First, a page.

The power motive as an influence on group decision making


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Abstract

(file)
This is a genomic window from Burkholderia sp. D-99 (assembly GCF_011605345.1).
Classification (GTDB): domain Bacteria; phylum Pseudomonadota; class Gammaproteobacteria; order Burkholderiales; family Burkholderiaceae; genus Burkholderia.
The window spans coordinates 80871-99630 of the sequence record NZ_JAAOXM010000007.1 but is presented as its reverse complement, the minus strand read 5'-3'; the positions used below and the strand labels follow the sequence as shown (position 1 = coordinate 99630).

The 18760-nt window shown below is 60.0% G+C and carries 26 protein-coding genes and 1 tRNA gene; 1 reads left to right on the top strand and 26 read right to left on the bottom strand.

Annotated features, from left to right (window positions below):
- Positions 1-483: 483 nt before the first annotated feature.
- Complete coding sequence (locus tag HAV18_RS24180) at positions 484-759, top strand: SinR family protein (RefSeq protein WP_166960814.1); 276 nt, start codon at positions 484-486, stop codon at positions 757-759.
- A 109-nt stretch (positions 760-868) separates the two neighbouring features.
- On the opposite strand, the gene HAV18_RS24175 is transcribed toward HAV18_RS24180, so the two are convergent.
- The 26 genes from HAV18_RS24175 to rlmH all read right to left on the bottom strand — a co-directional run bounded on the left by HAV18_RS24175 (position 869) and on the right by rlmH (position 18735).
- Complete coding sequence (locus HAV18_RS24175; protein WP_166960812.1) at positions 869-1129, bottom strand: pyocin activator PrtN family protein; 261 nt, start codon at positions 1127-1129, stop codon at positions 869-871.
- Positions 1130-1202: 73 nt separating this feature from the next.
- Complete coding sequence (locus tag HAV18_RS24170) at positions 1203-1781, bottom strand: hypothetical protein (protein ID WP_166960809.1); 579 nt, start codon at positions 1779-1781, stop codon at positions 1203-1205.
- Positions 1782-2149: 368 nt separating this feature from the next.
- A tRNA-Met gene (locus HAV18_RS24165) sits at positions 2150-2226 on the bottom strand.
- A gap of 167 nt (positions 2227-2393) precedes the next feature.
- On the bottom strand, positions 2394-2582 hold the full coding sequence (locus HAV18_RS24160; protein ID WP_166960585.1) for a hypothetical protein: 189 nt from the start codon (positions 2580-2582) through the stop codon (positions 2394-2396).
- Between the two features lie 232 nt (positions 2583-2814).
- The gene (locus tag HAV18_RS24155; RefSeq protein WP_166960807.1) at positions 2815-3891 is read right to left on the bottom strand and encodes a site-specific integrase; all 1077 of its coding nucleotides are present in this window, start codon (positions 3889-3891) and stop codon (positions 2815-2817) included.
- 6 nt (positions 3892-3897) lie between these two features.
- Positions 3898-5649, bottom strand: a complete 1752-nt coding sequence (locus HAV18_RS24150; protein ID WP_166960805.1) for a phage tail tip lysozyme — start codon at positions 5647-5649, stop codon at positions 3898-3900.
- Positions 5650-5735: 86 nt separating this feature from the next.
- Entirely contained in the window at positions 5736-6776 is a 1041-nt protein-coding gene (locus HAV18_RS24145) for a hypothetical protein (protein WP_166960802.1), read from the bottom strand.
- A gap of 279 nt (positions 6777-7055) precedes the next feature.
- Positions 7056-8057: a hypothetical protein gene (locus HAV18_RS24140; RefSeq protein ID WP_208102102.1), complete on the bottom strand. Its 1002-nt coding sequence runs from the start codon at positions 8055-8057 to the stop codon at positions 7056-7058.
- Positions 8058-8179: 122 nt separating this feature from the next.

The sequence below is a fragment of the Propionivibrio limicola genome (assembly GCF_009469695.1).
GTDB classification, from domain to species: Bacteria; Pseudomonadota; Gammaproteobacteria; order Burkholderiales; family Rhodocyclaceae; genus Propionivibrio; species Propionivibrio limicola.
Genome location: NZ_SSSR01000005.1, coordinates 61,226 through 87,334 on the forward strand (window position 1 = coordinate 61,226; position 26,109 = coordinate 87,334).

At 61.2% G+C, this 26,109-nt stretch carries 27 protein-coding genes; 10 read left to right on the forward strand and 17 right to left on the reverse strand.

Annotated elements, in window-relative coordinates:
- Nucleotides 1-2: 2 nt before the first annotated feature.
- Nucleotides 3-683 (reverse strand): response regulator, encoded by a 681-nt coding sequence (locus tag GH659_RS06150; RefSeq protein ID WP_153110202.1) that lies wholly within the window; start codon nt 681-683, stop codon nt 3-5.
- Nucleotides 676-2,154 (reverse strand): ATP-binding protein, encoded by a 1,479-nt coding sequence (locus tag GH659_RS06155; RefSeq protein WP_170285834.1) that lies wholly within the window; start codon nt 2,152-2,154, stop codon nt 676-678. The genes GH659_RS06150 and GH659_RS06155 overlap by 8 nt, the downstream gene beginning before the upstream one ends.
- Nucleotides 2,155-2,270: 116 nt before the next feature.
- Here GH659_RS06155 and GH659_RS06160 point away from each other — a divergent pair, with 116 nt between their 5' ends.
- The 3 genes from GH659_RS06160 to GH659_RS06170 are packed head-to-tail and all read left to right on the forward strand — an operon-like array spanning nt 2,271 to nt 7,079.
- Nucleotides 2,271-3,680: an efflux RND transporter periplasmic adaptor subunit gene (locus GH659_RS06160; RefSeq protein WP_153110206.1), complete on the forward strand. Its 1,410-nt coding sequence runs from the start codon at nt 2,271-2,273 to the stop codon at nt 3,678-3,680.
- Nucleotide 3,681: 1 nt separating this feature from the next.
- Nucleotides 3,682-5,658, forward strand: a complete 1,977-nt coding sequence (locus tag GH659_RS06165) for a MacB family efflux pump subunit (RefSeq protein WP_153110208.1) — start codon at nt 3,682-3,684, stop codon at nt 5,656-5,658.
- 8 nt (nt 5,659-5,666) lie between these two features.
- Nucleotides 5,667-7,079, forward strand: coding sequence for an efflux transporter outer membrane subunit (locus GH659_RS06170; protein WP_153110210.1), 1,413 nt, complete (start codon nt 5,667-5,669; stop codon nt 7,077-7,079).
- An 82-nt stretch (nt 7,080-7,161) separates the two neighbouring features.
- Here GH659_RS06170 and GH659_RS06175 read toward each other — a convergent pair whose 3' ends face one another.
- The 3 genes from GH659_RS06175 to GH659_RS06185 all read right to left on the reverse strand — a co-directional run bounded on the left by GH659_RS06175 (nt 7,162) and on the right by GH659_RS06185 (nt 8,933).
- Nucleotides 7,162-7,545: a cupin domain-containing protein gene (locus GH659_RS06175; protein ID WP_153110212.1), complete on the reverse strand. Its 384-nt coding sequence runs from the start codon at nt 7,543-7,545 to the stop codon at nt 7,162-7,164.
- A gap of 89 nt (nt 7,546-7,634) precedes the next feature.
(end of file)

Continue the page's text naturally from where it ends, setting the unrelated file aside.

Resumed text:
40 groups of 5 undergraduates came together to discuss a business study case; each group member had a different role and a role sheet specifying items of information available only to him/her. The case featured most of the characteristics I. L. Janis (1972) identified as the kinds of policy decisions that produce “groupthink.” Need for power was assessed by the TAT. Extreme top and bottom scorers were group leaders, and an attempt was made to create group cohesiveness in 20 groups by offering a reward for best group performance. Groups whose leaders scored low on the power motive brought more factual information from their role sheets into group discussion and considered more action proposals than did leaders who scored high. Group cohesiveness did not affect the quality of the decision-making process. (24 ref) (PsycINFO Database Record (c) 2006 APA, all rights reserved)

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